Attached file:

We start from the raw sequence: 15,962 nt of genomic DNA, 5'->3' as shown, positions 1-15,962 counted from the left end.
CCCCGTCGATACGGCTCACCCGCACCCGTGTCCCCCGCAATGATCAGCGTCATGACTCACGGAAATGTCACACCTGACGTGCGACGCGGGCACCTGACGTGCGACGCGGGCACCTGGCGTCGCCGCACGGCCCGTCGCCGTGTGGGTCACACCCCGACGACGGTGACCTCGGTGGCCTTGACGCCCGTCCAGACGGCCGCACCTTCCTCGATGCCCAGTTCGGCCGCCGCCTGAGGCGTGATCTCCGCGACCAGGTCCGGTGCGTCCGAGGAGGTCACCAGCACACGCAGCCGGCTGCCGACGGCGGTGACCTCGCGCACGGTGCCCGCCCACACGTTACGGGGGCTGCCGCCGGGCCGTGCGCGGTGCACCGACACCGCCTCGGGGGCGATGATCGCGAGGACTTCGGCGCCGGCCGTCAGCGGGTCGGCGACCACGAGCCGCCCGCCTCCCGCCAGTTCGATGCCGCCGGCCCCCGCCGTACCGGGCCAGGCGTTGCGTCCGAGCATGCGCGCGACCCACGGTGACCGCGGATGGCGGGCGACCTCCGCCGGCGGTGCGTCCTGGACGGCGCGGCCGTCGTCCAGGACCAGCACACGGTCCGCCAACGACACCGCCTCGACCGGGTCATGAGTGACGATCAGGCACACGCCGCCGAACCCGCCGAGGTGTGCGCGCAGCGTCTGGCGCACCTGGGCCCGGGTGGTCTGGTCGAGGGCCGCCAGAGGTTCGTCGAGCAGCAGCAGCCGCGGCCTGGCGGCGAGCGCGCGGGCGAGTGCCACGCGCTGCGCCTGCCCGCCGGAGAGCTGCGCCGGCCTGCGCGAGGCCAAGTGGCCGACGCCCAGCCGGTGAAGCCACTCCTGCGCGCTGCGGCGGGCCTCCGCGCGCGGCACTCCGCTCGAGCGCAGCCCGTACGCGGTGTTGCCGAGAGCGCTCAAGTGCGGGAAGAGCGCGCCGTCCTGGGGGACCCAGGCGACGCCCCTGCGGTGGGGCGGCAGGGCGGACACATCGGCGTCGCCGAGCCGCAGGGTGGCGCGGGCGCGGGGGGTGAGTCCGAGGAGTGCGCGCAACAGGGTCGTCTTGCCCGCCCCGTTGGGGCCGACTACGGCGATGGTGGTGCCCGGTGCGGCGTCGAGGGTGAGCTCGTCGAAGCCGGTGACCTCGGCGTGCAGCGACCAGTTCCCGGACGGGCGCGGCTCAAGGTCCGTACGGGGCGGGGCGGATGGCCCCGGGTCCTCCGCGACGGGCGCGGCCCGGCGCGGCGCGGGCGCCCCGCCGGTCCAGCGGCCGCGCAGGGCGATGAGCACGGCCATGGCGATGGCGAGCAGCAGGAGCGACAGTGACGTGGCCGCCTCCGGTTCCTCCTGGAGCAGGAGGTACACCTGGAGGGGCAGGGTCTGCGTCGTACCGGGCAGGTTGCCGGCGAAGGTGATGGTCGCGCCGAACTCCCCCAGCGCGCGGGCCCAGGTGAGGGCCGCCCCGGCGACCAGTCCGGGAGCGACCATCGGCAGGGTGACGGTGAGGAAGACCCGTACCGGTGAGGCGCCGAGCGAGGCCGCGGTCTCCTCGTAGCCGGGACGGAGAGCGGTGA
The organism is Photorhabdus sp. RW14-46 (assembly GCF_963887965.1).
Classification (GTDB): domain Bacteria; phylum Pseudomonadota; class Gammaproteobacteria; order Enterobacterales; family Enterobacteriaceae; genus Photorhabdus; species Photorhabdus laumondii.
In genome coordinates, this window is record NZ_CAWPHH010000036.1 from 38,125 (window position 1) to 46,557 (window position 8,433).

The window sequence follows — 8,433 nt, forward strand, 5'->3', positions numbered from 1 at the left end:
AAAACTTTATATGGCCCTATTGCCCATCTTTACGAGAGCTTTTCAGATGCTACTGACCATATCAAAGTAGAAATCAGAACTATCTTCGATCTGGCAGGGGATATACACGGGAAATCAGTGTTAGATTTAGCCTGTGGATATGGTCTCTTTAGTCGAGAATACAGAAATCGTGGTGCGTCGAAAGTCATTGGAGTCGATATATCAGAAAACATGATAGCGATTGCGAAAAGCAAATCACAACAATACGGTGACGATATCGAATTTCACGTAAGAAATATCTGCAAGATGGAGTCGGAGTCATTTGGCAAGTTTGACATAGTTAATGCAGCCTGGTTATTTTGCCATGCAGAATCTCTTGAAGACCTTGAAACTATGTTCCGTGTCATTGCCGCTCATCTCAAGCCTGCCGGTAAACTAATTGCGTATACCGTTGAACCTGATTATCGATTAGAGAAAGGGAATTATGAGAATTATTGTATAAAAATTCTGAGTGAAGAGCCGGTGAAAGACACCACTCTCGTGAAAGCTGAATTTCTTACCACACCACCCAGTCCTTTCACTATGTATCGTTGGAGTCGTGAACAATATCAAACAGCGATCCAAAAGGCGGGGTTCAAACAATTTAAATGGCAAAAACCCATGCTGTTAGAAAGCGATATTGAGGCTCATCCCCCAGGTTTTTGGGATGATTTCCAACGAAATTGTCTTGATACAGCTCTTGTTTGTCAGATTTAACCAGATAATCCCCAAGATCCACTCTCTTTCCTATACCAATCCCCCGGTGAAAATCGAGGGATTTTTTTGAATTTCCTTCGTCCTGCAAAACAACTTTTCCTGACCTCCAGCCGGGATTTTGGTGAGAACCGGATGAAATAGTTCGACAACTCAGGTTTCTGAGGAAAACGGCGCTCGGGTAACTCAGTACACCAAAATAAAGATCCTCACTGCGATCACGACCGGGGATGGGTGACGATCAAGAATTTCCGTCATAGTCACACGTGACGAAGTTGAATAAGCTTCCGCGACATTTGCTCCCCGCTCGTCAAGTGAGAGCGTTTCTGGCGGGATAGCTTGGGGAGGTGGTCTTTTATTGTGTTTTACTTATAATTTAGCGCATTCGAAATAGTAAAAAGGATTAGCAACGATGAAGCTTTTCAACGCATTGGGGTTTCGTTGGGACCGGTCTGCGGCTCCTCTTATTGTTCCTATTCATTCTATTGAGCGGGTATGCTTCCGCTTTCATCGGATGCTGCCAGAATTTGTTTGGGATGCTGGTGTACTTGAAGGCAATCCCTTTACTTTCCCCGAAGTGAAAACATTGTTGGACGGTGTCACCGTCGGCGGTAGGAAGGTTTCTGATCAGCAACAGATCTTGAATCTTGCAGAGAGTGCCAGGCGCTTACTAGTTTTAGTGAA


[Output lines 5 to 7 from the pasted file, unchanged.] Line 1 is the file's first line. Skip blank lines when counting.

In genome coordinates, this window is record NZ_CAWPHH010000036.1 from 38,125 (window position 1) to 46,557 (window position 8,433).

The window sequence follows — 8,433 nt, forward strand, 5'->3', positions numbered from 1 at the left end:
AAAACTTTATATGGCCCTATTGCCCATCTTTACGAGAGCTTTTCAGATGCTACTGACCATATCAAAGTAGAAATCAGAACTATCTTCGATCTGGCAGGGGATATACACGGGAAATCAGTGTTAGATTTAGCCTGTGGATATGGTCTCTTTAGTCGAGAATACAGAAATCGTGGTGCGTCGAAAGTCATTGGAGTCGATATATCAGAAAACATGATAGCGATTGCGAAAAGCAAATCACAACAATACGGTGACGATATCGAATTTCACGTAAGAAATATCTGCAAGATGGAGTCGGAGTCATTTGGCAAGTTTGACATAGTTAATGCAGCCTGGTTATTTTGCCATGCAGAATCTCTTGAAGACCTTGAAACTATGTTCCGTGTCATTGCCGCTCATCTCAAGCCTGCCGGTAAACTAATTGCGTATACCGTTGAACCTGATTATCGATTAGAGAAAGGGAATTATGAGAATTATTGTATAAAAATTCTGAGTGAAGAGCCGGTGAAAGACACCACTCTCGTGAAAGCTGAATTTCTTACCACACCACCCAGTCCTTTCACTATGTATCGTTGGAGTCGTGAACAATATCAAACAGCGATCCAAAAGGCGGGGTTCAAACAATTTAAATGGCAAAAACCCATGCTGTTAGAAAGCGATATTGAGGCTCATCCCCCAGGTTTTTGGGATGATTTCCAACGAAATTGTCTTGATACAGCTCTTGTTTGTCAGATTTAACCAGATAATCCCCAAGATCCACTCTCTTTCCTATACCAATCCCCCGGTGAAAATCGAGGGATTTTTTTGAATTTCCTTCGTCCTGCAAAACAACTTTTCCTGACCTCCAGCCGGGATTTTGGTGAGAACCGGATGAAATAGTTCGACAACTCAGGTTTCTGAGGAAAACGGCGCTCGGGTAACTCAGTACACCAAAATAAAGATCCTCACTGCGATCACGACCGGGGATGGGTGACGATCAAGAATTTCCGTCATAGTCACACGTGACGAAGTTGAATAAGCTTCCGCGACATTTGCTCCCCGCTCGTCAAGTGAGAGCGTTTCTGGCGGGATAGCTTGGGGAGGTGGTCTTTTATTGTGTTTTACTTATAATTTAGCGCATTCGAAATAGTAAAAAGGATTAGCAACGATGAAGCTTTTCAACGCATTGGGGTTTCGTTGGGACCGGTCTGCGGCTCCTCTTATTGTTCCTATTCATTCTATTGAGCGGGTATGCTTCCGCTTTCATCGGATGCTGCCAGAATTTGTTTGGGATGCTGGTGTACTTGAAGGCAATCCCTTTACTTTCCCCGAAGTGAAAACATTGTTGGACGGTGTCACCGTCGGCGGTAGGAAGGTTTCTGATCAGCAACAGATCTTGAATCTTGCAGAGAGTGCCAGGCGCTTACTAGTTTTAGTGAA